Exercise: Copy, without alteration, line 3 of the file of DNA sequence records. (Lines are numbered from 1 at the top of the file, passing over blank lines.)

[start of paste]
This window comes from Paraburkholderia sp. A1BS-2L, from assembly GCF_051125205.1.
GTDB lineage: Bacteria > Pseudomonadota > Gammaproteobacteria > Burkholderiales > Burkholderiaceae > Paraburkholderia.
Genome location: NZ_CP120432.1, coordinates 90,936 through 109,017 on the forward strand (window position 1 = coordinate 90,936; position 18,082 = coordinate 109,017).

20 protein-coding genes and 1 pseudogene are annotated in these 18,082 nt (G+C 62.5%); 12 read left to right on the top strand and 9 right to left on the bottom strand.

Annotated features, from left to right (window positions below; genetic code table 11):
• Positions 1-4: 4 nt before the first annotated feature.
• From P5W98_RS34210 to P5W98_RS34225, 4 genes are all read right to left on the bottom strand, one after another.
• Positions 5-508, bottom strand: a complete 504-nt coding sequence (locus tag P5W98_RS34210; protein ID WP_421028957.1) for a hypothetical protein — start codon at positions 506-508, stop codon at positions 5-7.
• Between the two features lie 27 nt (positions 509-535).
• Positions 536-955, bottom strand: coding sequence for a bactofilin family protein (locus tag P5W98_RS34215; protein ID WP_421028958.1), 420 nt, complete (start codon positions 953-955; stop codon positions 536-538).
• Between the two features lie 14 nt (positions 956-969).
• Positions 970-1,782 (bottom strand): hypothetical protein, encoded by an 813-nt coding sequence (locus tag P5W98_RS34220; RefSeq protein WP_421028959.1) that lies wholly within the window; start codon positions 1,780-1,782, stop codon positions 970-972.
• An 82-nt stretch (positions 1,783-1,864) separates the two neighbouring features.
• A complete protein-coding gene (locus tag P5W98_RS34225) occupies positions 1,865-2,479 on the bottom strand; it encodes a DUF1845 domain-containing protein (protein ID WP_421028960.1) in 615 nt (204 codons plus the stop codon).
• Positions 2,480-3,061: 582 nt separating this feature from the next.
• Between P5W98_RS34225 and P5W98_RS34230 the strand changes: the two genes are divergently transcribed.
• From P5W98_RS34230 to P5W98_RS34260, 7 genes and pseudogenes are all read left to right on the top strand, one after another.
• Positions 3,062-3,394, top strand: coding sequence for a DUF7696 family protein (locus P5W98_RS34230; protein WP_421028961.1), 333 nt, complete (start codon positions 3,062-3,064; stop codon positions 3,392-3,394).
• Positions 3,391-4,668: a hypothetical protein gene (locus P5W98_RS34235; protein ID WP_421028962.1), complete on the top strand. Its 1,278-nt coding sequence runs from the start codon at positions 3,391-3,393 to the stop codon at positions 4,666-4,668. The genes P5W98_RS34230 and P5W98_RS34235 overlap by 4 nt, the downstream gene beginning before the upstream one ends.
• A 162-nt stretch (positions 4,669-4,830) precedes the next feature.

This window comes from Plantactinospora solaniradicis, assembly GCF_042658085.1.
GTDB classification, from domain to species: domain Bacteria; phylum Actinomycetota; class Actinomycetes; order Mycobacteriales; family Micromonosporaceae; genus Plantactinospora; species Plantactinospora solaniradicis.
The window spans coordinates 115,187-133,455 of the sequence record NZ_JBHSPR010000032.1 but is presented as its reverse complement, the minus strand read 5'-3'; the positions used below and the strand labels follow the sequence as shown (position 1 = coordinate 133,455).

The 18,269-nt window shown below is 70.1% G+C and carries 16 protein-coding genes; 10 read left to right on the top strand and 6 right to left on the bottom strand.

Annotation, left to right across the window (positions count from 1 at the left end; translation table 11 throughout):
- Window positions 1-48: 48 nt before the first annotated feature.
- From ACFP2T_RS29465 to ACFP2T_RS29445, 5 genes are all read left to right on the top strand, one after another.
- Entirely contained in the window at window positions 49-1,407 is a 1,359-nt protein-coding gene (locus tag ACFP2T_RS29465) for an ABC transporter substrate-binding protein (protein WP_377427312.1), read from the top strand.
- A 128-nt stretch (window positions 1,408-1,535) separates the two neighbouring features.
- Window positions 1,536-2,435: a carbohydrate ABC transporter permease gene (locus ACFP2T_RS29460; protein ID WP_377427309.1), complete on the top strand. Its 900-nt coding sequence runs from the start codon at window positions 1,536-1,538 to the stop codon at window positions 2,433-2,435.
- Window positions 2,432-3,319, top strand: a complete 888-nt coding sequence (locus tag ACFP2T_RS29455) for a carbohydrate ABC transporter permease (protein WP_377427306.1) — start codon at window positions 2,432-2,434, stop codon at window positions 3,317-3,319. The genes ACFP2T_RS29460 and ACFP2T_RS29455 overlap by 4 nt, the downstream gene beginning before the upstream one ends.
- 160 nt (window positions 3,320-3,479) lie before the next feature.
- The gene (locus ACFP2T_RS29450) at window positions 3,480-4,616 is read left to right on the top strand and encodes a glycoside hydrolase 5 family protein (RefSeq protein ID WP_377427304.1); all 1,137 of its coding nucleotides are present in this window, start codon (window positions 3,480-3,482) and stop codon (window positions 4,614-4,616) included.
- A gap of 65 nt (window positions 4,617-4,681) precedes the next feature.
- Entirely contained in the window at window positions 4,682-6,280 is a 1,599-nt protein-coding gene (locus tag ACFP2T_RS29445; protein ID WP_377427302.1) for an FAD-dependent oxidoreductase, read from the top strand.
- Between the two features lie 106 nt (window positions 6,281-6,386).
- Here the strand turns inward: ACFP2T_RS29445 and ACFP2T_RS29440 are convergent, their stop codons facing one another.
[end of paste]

Genome location: NZ_CP120432.1, coordinates 90,936 through 109,017 on the forward strand (window position 1 = coordinate 90,936; position 18,082 = coordinate 109,017).